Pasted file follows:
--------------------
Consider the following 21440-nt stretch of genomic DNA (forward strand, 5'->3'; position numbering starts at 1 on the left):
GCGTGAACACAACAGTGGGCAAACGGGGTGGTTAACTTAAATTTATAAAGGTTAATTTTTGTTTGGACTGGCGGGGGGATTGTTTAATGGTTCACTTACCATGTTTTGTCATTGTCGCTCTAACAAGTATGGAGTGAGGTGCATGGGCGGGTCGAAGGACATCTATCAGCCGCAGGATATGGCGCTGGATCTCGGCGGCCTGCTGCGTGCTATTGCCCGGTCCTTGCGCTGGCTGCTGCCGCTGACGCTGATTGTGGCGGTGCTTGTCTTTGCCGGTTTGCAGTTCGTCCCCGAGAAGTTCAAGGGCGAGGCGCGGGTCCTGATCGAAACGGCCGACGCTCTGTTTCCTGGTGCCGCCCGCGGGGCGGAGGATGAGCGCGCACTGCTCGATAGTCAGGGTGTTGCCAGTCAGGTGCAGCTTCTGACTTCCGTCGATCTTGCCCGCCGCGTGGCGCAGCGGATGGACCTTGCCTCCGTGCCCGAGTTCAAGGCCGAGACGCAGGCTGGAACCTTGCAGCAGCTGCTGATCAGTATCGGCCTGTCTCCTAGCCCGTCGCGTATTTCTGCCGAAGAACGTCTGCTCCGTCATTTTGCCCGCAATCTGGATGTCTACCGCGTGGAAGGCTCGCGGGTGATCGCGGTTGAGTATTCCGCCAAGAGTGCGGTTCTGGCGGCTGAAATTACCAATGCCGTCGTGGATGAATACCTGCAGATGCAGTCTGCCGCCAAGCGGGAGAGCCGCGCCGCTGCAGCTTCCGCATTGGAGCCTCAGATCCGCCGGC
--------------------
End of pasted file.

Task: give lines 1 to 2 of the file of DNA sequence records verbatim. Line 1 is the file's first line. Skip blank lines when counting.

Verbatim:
Consider the following 21440-nt stretch of genomic DNA (forward strand, 5'->3'; position numbering starts at 1 on the left):
GCGTGAACACAACAGTGGGCAAACGGGGTGGTTAACTTAAATTTATAAAGGTTAATTTTTGTTTGGACTGGCGGGGGGATTGTTTAATGGTTCACTTACCATGTTTTGTCATTGTCGCTCTAACAAGTATGGAGTGAGGTGCATGGGCGGGTCGAAGGACATCTATCAGCCGCAGGATATGGCGCTGGATCTCGGCGGCCTGCTGCGTGCTATTGCCCGGTCCTTGCGCTGGCTGCTGCCGCTGACGCTGATTGTGGCGGTGCTTGTCTTTGCCGGTTTGCAGTTCGTCCCCGAGAAGTTCAAGGGCGAGGCGCGGGTCCTGATCGAAACGGCCGACGCTCTGTTTCCTGGTGCCGCCCGCGGGGCGGAGGATGAGCGCGCACTGCTCGATAGTCAGGGTGTTGCCAGTCAGGTGCAGCTTCTGACTTCCGTCGATCTTGCCCGCCGCGTGGCGCAGCGGATGGACCTTGCCTCCGTGCCCGAGTTCAAGGCCGAGACGCAGGCTGGAACCTTGCAGCAGCTGCTGATCAGTATCGGCCTGTCTCCTAGCCCGTCGCGTATTTCTGCCGAAGAACGTCTGCTCCGTCATTTTGCCCGCAATCTGGATGTCTACCGCGTGGAAGGCTCGCGGGTGATCGCGGTTGAGTATTCCGCCAAGAGTGCGGTTCTGGCGGCTGAAATTACCAATGCCGTCGTGGATGAATACCTGCAGATGCAGTCTGCCGCCAAGCGGGAGAGCCGCGCCGCTGCAGCTTCCGCATTGGAGCCTCAGATCCGCCGGC